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Probation Periods – Common Questions Answered

Published August 26, 2016 (last updated February 9, 2023) - Sales Director
Boss And Employee Shaking Hands After Passing Probation

Probationary periods often cause a level of uncertainty. Many employers can be confused about the length of probation periods, who they apply to, the extent of their obligations associated with them and more.

The Fair Work Act 2009 does not set out any specific legislative requirements when it comes to probationary periods, however, they still feature prominently in employment contracts and are lawful.

What is a probationary period?

A probation period is a time in which new employees work under probationary terms. Depending on the type of business, a probation period may last from any length of time between one month to several years. The probationary period affords employers the opportunity to assess their new employees and give a basis to either continue or cease the working relationship.

A probationary period gives you the opportunity to assess whether your new employee is capable, reliable and suitable for the job. It is important to note, the length of the probation must  be included in all employment contracts and it is not a separate period of employment and employees in this part of employment meaning all entitlements are relevant during this time.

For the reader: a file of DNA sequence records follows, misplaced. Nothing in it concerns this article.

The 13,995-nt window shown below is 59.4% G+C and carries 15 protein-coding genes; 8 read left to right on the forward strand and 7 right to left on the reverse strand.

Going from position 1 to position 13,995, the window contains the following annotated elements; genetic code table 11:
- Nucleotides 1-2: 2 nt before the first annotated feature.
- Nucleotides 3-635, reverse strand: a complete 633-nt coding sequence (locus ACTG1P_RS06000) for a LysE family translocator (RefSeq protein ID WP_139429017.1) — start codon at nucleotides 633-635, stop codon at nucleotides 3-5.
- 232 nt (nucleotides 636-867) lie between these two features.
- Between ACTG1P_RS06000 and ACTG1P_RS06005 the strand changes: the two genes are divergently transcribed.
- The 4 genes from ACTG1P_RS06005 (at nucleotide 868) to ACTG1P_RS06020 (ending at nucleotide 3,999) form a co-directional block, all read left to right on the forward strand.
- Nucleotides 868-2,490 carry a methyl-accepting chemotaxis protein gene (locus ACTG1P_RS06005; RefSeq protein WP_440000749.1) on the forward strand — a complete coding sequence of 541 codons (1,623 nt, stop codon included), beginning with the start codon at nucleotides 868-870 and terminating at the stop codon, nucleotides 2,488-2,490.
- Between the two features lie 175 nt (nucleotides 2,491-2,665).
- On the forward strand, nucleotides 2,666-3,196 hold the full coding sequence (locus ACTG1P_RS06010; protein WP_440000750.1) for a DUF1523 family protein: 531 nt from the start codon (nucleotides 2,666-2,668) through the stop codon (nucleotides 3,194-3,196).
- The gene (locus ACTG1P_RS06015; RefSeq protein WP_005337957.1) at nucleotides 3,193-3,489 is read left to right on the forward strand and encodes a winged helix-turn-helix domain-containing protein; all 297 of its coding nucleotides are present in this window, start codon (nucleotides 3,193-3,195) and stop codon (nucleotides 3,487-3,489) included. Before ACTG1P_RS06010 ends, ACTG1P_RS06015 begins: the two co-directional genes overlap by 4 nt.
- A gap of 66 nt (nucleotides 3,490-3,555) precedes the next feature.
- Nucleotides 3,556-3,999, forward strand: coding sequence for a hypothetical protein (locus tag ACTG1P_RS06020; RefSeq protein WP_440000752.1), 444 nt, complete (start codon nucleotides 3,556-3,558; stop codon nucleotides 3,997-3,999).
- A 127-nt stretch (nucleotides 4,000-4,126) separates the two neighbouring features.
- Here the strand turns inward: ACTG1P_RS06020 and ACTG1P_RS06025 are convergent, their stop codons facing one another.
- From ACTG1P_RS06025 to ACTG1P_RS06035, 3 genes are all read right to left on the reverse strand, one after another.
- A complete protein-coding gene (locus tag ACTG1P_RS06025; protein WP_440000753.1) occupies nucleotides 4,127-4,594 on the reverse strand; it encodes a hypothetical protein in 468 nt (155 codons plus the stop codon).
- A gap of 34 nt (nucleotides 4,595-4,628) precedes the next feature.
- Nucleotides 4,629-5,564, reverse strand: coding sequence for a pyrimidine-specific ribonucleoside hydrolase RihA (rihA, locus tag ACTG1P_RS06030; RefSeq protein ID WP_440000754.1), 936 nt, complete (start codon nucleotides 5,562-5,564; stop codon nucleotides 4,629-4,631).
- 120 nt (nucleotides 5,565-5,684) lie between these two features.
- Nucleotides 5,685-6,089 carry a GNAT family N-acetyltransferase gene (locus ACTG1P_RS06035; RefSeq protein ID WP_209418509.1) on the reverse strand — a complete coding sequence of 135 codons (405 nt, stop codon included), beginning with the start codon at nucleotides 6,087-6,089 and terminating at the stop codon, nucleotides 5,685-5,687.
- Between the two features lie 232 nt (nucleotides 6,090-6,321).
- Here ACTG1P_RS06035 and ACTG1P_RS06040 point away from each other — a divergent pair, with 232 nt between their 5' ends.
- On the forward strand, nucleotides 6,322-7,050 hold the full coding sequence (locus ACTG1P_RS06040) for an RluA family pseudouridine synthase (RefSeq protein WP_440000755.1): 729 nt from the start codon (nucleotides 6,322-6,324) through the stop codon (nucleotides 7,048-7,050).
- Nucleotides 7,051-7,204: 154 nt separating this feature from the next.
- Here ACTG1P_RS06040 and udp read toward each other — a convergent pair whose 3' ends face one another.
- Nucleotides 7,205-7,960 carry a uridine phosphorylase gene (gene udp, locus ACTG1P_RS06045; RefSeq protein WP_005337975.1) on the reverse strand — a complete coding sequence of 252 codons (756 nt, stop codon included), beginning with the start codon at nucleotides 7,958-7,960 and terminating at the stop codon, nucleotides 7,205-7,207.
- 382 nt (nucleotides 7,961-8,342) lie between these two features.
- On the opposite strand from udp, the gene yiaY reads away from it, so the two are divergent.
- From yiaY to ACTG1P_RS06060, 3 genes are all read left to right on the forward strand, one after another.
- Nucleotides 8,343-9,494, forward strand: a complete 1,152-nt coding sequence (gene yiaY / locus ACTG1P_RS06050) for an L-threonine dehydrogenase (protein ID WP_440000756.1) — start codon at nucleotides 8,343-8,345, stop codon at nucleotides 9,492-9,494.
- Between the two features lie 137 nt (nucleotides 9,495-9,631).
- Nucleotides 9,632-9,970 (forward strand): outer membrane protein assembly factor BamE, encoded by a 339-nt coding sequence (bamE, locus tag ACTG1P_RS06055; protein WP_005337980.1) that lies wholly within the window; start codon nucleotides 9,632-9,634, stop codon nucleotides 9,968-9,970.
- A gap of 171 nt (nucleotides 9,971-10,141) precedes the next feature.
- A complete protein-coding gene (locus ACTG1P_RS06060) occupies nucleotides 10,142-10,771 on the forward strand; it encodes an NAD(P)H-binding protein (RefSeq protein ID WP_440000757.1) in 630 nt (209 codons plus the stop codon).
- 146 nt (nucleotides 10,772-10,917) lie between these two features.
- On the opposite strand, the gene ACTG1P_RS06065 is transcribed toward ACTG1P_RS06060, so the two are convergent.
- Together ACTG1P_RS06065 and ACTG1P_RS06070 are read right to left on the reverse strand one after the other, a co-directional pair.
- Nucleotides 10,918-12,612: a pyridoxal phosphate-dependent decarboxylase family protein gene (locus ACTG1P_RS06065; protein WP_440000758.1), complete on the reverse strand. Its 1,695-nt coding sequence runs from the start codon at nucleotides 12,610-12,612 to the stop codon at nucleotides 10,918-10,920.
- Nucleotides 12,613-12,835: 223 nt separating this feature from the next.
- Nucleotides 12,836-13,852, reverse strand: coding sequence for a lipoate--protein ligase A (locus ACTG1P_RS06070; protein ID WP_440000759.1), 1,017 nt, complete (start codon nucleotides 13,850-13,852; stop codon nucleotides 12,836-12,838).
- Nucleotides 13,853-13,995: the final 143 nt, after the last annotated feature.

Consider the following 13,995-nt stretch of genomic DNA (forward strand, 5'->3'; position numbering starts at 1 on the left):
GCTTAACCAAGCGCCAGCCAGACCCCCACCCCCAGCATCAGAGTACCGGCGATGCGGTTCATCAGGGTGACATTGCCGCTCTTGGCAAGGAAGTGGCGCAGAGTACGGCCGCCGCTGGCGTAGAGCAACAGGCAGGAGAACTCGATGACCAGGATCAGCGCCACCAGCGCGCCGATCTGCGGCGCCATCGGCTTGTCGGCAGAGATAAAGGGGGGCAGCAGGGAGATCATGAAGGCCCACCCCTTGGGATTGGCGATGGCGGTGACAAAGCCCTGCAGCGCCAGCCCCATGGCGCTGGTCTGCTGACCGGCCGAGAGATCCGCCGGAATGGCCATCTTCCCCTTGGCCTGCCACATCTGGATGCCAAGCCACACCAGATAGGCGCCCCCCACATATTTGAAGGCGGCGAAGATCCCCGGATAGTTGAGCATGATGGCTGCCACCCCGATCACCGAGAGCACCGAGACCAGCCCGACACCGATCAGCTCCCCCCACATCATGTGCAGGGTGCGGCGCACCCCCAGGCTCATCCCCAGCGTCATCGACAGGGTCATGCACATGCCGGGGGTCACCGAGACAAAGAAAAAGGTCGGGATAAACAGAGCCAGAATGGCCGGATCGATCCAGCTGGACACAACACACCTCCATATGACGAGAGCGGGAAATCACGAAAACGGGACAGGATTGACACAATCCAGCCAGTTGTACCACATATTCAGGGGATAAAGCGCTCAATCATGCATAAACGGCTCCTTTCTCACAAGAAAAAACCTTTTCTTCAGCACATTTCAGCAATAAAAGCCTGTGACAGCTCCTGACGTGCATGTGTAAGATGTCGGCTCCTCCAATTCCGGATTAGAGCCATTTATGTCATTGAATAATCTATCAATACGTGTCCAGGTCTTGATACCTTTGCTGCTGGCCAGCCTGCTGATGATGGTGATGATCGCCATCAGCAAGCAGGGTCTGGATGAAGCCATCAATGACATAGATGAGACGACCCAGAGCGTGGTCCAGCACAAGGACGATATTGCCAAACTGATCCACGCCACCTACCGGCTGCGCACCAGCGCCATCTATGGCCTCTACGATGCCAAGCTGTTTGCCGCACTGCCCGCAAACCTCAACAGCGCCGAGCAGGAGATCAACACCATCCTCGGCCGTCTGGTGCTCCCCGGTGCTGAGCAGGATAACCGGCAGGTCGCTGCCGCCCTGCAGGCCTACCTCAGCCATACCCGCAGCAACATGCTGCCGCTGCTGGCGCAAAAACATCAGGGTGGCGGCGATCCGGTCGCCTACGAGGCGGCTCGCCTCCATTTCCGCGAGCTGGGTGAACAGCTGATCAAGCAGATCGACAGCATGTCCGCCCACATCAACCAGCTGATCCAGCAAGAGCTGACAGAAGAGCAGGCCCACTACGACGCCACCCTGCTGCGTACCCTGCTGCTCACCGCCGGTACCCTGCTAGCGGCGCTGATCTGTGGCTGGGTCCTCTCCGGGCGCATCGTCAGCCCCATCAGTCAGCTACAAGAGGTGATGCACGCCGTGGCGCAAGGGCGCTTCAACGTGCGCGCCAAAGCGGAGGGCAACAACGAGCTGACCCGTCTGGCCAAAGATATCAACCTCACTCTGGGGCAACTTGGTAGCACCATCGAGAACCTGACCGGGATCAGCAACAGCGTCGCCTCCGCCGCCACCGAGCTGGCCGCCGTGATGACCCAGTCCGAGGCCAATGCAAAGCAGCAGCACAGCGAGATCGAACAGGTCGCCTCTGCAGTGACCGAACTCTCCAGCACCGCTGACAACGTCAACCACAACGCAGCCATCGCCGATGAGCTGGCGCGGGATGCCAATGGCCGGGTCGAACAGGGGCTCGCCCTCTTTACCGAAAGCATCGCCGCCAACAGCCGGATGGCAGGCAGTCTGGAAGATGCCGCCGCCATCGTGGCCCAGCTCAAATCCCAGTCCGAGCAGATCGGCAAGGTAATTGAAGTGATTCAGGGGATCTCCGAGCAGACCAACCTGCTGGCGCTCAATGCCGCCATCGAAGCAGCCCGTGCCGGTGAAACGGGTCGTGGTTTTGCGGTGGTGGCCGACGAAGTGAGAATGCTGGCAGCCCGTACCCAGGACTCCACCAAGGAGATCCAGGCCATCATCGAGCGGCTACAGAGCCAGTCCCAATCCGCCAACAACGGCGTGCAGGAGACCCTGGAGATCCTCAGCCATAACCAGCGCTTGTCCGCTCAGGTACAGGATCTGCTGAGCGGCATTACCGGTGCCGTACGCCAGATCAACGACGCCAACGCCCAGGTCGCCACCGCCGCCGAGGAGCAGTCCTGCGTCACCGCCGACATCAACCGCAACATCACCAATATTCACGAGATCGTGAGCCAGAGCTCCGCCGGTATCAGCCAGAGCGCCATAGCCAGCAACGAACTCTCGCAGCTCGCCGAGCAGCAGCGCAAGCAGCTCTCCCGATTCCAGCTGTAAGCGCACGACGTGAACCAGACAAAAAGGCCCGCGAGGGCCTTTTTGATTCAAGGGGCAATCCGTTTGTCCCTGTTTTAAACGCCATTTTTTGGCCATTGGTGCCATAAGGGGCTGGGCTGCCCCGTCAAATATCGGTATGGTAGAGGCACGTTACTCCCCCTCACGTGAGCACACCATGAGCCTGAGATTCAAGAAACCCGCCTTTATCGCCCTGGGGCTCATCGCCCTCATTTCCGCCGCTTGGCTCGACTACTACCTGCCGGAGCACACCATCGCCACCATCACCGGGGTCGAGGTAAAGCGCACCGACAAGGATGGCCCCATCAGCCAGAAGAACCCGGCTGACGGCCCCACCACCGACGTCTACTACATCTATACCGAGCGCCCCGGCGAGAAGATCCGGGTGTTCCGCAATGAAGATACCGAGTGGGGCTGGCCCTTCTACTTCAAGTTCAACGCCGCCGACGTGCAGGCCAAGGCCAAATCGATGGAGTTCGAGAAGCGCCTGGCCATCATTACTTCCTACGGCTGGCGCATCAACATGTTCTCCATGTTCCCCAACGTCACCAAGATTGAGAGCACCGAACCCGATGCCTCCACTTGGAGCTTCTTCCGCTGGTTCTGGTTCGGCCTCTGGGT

Do casual and temporary employees have a probationary period?

Probationary periods of employment are generally not applicable to casual or temporary contracts. This is because generally, these types of employees do not have a notice period.

What must I do if I decide to terminate an employee’s employment during probation?

If you decide to dismiss a probationary employee, you should ensure you are in a position to prove the reason for dismissal and show it was conducted with procedural fairness. Visit Employsure’s guide on Dismissal and Termination for more information.

Can probationary periods be extended?

Probationary periods can be extended, so long as you provide fair and reasonable grounds to do so. The extension must also be agreed upon by both parties in writing.

What should I do when the probationary period is over?

As soon as the probationary period is over, let your employee know whether they have passed. Always have a written record of this discussion. If the employee is dismissed, they are entitled to have their unused leave paid out.

Probationary periods can be a confusing workplace matter for employers. As Australia’s leading workplace relations specialist, Employsure can advise you on how best to approach probationary periods. You can speak with a specialist today on 1300 651 415.

About Employsure.

Employsure is Australia’s largest workplace relations specialists. We take the complexity out of workplace laws to help small business employers protect their business and their people.

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